Batteries against certain classes of people, or which take place in certain locations, may be elevated to aggravated battery. For example, children under 13, the mentally disabled, judges, police officers, teachers or school employees, firefighters, pregnant women, or the elderly are considered “special” victims, and batteries causing great bodily harm against them are considered aggravated. Batteries that take place in a public place, on a public road, on school property, or in a correctional facility may also be charges as aggravated.
Punishment for Battery in Illinois
Battery is a crime that is generally classified and punished as a Class A Misdemeanor offense. In Illinois, Class A Misdemeanors are the most serious of the Misdemeanor level, and are punishable by up to one year in jail and/or a fine of up to $2,500.
In some cases, a battery can be classified and punished as a Felony offense. Aggravated battery is generally a Class 3 Felony punishable by 2-5 years in prison, a fine of up to $25,000, probation for up to 30 months, and restitution for damages incurred by the victim. Illinois may extend the length of imprisonment to 5-10 years if the defendant has prior convictions for the same crime.
Aggravated battery may be charged as a Class 3, Class 2, Class 1, or Class X felony if certain facts apply. For example, if a weapon is used or if the victim is a member of the special protected class, the state may seek greater punishments under a Class 2 or Class X felony charge.
A Class 3 felony is punishable by 2-5 years in prison and a fine of up to $25,000. A Class 2 felony is punishable by 3-7 years in prison and a fine of up to $25,000. A Class 1 felony is punishable by 4-15 years in prison and a fine of up to $25,000. A Class X felony is punishable by 6-30 years in prison and a fine of up to $25,000. Each Felony class also carries possibilities for probation and restitution. If aggravating factors are found, the term of imprisonment may be extended for each class.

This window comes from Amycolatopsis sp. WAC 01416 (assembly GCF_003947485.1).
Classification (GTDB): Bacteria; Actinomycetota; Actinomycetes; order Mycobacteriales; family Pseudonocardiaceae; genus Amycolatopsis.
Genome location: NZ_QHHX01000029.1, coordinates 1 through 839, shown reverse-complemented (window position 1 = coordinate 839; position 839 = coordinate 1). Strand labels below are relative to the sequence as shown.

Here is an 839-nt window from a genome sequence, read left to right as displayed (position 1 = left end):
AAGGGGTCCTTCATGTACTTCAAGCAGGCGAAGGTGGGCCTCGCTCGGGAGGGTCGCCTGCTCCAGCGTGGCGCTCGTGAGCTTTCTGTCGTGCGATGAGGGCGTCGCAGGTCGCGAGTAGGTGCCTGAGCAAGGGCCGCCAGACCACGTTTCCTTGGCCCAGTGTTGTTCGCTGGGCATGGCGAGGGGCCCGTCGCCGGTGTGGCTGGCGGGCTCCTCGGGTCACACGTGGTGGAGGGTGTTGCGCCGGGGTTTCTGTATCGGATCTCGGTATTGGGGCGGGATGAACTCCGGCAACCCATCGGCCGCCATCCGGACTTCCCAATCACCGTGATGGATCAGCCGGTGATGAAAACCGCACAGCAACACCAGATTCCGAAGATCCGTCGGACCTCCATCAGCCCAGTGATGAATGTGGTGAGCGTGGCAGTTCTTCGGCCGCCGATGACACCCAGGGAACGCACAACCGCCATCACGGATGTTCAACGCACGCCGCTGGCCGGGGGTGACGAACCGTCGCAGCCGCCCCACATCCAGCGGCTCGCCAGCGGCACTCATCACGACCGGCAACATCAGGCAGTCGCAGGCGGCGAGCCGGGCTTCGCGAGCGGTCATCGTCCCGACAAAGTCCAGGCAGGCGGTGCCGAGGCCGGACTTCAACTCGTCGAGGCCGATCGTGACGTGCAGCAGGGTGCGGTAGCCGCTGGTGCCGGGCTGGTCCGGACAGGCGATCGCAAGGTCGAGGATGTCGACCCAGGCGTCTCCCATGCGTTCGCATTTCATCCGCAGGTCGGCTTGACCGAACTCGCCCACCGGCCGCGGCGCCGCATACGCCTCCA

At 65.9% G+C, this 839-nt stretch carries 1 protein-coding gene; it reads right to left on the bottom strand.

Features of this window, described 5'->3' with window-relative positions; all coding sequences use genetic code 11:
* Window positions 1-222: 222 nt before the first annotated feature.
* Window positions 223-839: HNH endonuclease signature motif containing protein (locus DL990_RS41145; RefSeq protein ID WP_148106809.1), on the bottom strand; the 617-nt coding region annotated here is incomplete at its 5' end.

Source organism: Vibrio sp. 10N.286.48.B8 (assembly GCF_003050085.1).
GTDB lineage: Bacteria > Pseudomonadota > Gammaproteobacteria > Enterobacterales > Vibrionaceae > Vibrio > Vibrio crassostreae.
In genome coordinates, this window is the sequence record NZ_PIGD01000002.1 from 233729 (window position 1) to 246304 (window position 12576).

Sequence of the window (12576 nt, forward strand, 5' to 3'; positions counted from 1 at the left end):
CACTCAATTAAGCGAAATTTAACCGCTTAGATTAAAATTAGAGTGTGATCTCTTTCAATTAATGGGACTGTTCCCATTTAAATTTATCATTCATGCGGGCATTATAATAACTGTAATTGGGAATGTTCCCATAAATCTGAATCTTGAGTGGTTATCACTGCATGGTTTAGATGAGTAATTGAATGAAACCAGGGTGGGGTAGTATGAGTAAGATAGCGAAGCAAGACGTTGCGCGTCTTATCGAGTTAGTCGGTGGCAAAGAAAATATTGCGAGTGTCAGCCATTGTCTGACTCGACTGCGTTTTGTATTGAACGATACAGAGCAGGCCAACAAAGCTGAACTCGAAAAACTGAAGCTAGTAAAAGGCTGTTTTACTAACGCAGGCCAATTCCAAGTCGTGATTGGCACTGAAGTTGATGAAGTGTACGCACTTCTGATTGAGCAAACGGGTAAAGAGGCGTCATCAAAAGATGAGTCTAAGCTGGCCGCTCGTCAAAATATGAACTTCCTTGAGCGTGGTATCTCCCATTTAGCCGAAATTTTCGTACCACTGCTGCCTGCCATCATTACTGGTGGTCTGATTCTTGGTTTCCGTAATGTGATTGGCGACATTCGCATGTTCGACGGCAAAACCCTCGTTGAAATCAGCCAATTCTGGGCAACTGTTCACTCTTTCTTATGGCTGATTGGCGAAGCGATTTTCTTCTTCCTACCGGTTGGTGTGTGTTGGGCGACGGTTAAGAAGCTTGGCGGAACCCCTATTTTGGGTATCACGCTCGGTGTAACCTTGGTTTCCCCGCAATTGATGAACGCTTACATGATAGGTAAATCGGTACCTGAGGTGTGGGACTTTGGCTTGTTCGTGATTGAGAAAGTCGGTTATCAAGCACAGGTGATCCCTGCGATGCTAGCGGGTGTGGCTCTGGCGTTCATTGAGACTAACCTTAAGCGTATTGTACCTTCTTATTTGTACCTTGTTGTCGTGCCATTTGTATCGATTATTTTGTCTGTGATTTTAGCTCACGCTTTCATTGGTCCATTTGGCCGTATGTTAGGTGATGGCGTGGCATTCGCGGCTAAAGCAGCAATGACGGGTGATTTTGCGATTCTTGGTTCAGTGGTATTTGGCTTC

Defenses to Charges of Battery in Illinois
If you are charged with the crime of battery in Illinois you may be able to defend the charges if certain circumstances surround the incident for which you are charged. There are many defenses that are available to you if you have been charged with battery in Chicago. Defenses include:
- Defending yourself or another person from harm;
- Defending your property;
- Lack of reasonable apprehension; or
If you are defending yourself, another person, or your property from injury or harm you are permitted to use reasonable force. The statute defining battery specifically excludes physical touchings that are exercised with legal justification. When asserting these defenses, you are essentially admitting to the battery, but providing a legal justification for your actions.
Contact a Seasoned Chicago Battery Attorney
If you have been charged with the crime of battery you should contact an experienced attorney as soon as you can to learn about your legal rights. At Kostopoulos Law Group, LLC, our attorneys are dedicated to providing clients with the best legal representation in Chicago. We have a history of successfully fighting for our clients’ rights, often securing reduced sentences or having improper charges dismissed. Enlisting the assistance of an attorney who understands the nuances of Illinois criminal law could be the difference between probation and serious jail time.
Contact our attorneys today to learn about what legal defenses you may be able to use to fight the battery charges that have been filed against you. If convicted, the battery will stay with you for years to come. Calling the lawyers at the Kostopoulos Law Group, LLC is a great first step to limiting the damage impending battery charges may cause. When you call we will review the details of your case, explain your legal rights, and develop a legal strategy to fight the battery charges against you.